Has Increased Handwashing at Work Caused Your Dermatitis?

Posted on: 1 min read
Kirstie Bork

Associate Solicitor-Advocate, Industrial Disease

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With Covid-19 making us more hygiene conscious than ever before, many of us have been washing our hands and using sanitising products more frequently. But increased exposure to certain substances can put you at risk of developing skin conditions such as dermatitis.

recent study by the British Society of Cutaneous Allergy based on an audit of 200 hospital staff found that one in five of staff required time off work for skin conditions. The study found that on average, hospital staff were washing their hands with soap and using alcohol based hand sanitisers around 23 times a day. Wearing PPE for long periods of time also contributed towards drier skin and eczema.

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If you’ve developed dermatitis or another skin condition because of your working conditions, and you believe your employer neglected to put safety measures in place to protect you, you could claim compensation to cover any treatment you need and loss of earnings if you’ve been unable to work.

Get in touch with our Industrial Disease Solicitors for a free claims assessment.

FAQs about dermatitis

Dermatitis is a type of eczema, a condition that causes dry and irritated skin. It can be triggered after coming into contact with a particular substance, such as a cleaning product or soap. Symptoms can range from mild to severe and can develop on any part of the body. For most people, it’ll be their hands or face that are most affected.

Symptoms will usually go away once exposure to the substance has stopped but some people can experience long-lasting effects which can have a significant impact on their everyday life.

Symptoms can include:

  • Inflammation
  • Blisters
  • Dry or cracked skin
  • Toughened skin
  • Changes in skin colour e.g. lighter skin becoming red or darker skin becoming a dark brown, grey or purple
  • Burning or stinging sensations
  • Hot or cold shivers
  • Discharge from the skin
  • Feeling unwell

Dermatitis is usually caused by an irritant such as a soap, detergent or solvent coming into direct contact with the skin. But it can also be caused by an allergen, causing the body’s immune system to react in a way that impacts the skin.

It’s possible to develop dermatitis if you’re frequently working with certain substances or if your job requires you to wash your hands often.

This can be the case for those working in:

  • Healthcare e.g. nurses, midwives, care workers and medical practitioners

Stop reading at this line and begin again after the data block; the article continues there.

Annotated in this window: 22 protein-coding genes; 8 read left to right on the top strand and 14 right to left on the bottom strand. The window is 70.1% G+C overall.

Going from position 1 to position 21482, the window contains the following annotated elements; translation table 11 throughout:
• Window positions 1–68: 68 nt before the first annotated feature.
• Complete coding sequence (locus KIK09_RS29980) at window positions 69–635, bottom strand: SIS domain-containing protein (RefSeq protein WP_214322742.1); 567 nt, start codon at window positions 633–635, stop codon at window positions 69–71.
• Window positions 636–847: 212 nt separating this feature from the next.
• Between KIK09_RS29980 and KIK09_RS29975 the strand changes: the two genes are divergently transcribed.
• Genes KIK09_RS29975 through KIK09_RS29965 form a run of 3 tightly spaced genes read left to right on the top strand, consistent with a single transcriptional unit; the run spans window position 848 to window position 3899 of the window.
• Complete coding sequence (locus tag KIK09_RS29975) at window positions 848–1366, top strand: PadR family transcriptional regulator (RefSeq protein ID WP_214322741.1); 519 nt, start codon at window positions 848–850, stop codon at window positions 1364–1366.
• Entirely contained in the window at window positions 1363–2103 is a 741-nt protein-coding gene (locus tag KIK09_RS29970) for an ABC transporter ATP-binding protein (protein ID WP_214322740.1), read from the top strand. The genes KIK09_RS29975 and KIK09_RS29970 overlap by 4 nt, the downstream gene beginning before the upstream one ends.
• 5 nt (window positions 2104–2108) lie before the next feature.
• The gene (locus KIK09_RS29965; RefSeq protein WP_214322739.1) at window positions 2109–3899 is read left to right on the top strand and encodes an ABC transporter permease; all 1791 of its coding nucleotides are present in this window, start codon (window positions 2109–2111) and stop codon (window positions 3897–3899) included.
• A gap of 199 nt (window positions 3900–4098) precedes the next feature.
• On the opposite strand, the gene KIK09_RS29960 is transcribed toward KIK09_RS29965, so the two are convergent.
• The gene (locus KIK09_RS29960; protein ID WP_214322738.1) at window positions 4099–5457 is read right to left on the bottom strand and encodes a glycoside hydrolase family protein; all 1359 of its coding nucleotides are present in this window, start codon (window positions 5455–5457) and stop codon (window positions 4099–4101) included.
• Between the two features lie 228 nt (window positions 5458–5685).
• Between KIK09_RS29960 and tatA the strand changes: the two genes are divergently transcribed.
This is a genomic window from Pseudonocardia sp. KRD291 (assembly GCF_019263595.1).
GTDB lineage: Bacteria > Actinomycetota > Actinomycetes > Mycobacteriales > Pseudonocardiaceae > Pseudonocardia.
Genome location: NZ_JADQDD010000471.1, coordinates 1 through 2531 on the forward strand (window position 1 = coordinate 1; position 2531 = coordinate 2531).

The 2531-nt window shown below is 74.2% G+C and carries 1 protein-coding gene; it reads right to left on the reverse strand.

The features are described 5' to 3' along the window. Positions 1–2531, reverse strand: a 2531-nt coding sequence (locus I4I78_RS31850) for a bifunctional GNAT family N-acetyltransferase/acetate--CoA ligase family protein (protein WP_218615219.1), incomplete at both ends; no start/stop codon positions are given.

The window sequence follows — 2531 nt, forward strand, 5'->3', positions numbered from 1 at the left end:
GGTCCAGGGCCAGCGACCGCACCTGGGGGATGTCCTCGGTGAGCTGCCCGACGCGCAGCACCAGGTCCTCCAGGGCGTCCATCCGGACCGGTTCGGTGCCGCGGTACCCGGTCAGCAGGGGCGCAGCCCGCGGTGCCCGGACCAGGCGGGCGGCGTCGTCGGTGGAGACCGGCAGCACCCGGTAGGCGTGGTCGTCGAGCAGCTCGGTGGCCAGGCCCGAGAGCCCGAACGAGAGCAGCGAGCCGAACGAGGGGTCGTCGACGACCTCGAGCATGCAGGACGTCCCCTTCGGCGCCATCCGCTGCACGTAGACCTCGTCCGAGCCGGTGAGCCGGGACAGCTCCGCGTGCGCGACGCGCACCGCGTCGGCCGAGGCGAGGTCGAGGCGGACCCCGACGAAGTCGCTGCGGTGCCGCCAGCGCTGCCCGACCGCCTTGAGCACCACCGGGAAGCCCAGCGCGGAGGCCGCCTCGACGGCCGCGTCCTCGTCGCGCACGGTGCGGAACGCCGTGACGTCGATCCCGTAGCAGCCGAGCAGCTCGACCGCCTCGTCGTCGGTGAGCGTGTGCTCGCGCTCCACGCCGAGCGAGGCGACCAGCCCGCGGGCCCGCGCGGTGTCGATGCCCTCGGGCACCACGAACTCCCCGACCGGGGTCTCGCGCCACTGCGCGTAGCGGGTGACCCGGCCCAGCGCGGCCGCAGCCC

• Food and hospitality e.g. chefs and bakers
  • Beauty e.g. hairdressers, barbers and beauticians
  • Factories
  • Automotive e.g. a mechanic

According to HR News, dermatitis is responsible for 54% of ill health in hairdressers and barbers, who regularly use products containing bleach and other chemicals which can cause allergic reactions.

Cooks are also 33.6 times more like to be affected by dermatitis than the occupational average as they spend a lot of time washing their hands and sterilising surfaces.

Of course these aren’t the only professions that can put you at risk of developing dermatitis. Returning to workplaces after lockdown has led to many organisations placing a heavier emphasis on hygiene, encouraging staff to regularly wash their hands and sanitise work stations.

If you notice that your dermatitis gets worse or is triggered when you’re at work, this could mean that it’s a particular substance you’re working with that’s causing it.

Your employer is responsible for your health and safety at work and is required to carry out regular risk assessments to check that there are suitable measures in place to prevent harm wherever possible.

If your role requires you to work with harsh or even hazardous substances, your employer should make sure that:

  • You’re given personal protective equipment (PPE) e.g. gloves, goggles, masks
  • All hygiene products are as gentle as possible
  • You’re fully trained in the use of equipment and hygiene measures
  • Information is on hand for employees e.g. health and safety posters
  • They use less hazardous substances wherever possible
  • Good hand-drying facilities are provided
  • They undertake regular health screenings and surveillance of staff

If you’ve developed dermatitis at work because your employer hasn’t put suitable safety measures in place, you could claim compensation.

We understand how debilitating chronic dermatitis can be, especially if it impacts on your ability to work. Our Industrial Disease Solicitors can help you get a settlement that covers:

  • The cost of any ongoing treatment you need
  • Loss of earnings
  • Your pain and suffering
  • Any psychological symptoms you’ve suffered as a result e.g. depression or anxiety

Get in touch for a free claims assessment and legal advice today. Ask us about dealing with your case on a No Win, No Fee basis.

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